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Proper equipment is essential for performing your work and delivering on your contracts. However, the high cost of equipment can hamper your bottom line in the long-term if you haven’t chosen the right avenue of financing for your situation. Don’t become consumed with the old concept of buying all of your equipment upfront. As a part of your construction accounting strategy, the construction CPAs at Doeren Mayhew recommend analyzing whether to rent, lease or buy. A hasty equipment purchase can lead to a lengthy financial burden, so take the time to evaluate and get the most bang for your buck.
Before deciding whether to rent, lease or buy equipment, there are several considerations to make:
Once research has been conducted, you can make a more conscious decision as to whether it is economically savvy to buy, rent or lease equipment.
With the current economic climate in the construction industry, leasing has evolved as the most favorable of the three acquiring options. This is in part due to lower-than-normal interest rates. Leasing is an interval-based payment option, usually lasting at least one year and offering incentives such as:
When considering leasing equipment, it is important to know that there are two types of leases that can be recognized for accounting purposes:
While many prefer operating leases, standards have been established by the Financial Accounting Standards Board (FASB) that qualify equipment under a capital lease or an operating lease. Each of these types of leases requires different accounting treatments. If equipment does not fall under at least one of the four criteria established by FASB for a capital lease, then it automatically qualifies under an operating lease. The criteria set by FASB are as follows:
In either case, ensuring that you will be able to use the equipment the entire period of the lease is extremely important. Early turn-ins often result in additional fees that you didn’t originally anticipate.
It’s no surprise that making incremental payments as opposed to buying outright is more affordable upfront. However, it’s common for rates and fees to fluctuate depending on the lease. Be very aware of the term agreements you sign and how that might influence interest rates and additional fees that you originally may not have anticipated.
For those not intending to use equipment for a long period of time, or simply wanting to cut costs, renting is another alternative providing several incentives, including:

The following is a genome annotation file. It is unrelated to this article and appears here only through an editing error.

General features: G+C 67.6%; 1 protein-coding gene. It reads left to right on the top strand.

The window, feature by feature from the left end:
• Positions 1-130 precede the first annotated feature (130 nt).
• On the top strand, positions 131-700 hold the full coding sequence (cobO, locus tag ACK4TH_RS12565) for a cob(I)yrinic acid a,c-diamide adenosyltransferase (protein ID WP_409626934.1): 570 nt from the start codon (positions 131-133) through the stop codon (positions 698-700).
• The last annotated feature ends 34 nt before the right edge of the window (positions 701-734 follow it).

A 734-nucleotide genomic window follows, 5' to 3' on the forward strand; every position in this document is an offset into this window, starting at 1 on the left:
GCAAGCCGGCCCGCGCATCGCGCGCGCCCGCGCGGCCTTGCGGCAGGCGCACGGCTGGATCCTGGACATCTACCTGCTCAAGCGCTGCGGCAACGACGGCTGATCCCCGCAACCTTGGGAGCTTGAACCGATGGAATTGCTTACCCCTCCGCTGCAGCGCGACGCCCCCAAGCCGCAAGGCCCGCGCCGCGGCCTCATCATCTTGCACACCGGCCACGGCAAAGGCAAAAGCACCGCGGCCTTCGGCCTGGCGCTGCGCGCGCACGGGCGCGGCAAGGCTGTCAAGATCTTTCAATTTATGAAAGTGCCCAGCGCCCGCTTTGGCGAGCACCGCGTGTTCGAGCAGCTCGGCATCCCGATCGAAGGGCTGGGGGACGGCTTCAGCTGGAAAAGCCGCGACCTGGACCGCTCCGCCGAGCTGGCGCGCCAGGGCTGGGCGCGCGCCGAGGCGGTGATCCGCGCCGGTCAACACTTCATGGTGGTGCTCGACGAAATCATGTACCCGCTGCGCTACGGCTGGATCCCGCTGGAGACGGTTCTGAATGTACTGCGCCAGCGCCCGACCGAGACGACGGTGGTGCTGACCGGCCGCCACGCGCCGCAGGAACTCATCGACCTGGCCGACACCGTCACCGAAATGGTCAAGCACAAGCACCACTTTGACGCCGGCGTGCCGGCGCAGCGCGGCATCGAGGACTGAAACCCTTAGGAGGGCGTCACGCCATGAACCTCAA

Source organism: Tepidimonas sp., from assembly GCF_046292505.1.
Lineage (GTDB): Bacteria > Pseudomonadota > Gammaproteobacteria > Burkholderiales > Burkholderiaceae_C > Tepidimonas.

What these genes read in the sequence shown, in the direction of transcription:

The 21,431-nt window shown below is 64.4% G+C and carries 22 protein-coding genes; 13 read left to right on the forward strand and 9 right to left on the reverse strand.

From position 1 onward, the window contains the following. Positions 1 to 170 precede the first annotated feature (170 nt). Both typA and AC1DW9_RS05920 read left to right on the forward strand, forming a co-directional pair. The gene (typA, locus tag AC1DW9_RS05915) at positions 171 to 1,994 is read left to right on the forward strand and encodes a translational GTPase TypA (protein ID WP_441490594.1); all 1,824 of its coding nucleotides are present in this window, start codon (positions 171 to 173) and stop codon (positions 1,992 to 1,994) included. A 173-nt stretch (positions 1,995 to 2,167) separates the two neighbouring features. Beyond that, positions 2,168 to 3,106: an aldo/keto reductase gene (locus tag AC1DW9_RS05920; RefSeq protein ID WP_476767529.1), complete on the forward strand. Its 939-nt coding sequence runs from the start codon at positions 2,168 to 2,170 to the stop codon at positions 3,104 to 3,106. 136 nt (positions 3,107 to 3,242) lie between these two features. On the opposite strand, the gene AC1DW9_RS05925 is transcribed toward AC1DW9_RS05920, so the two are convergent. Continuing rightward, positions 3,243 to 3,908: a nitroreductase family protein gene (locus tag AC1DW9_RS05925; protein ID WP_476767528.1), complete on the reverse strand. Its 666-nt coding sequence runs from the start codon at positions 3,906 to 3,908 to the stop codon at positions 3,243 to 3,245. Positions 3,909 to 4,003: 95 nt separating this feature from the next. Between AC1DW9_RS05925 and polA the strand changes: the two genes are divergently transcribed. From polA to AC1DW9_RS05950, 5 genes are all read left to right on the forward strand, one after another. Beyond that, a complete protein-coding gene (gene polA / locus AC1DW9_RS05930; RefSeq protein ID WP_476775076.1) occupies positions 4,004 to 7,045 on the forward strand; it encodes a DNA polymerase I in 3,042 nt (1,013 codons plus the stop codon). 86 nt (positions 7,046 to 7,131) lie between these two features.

As opposed to taking out a loan to buy equipment and affecting your credit-to-debt ratio, renting is considered a separate transaction and will not count against current debt. It enables you to expense costs immediately and is applied against your taxable income. In addition to no tax on rental equipment, there are no hefty guidelines aligned with accounting for equipment, as with leases. While there is less hassle to renting when it comes to accounting for payments, your equipment is at the mercy of a rental company, meaning less control over rates, fees and maintenance. Relying on a rental company to repair and monitor equipment can be an advantage as well as a disadvantage for this reason.
If you are convinced that having complete control of your equipment is the only way to go, then buying is the best alternative for you for a few reasons:
Due to several new tax laws, buying can prove to be profitable this year, especially for smaller construction companies and contractors. The following are effective in 2012 under Section 179 and can be applicable toward purchased equipment:
Weighing all three choices, you can now make a sound decision when obtaining your next piece of equipment. But do not feel the need to take on this critical decision alone. Hire a construction accounting professional and attorney to help you review and understand the accounting implications and contractual agreements.
For assistance analyzing rental, leasing and buying options as part of your construction accounting strategy, contact our construction CPAs in Michigan, Houston or Ft. Lauderdale.
This publication is distributed for informational purposes only, with the understanding that Doeren Mayhew is not rendering legal, accounting, or other professional opinions on specific facts for matters, and, accordingly, assumes no liability whatsoever in connection with its use. Should the reader have any questions regarding any of the news articles, it is recommended that a Doeren Mayhew representative be contacted.
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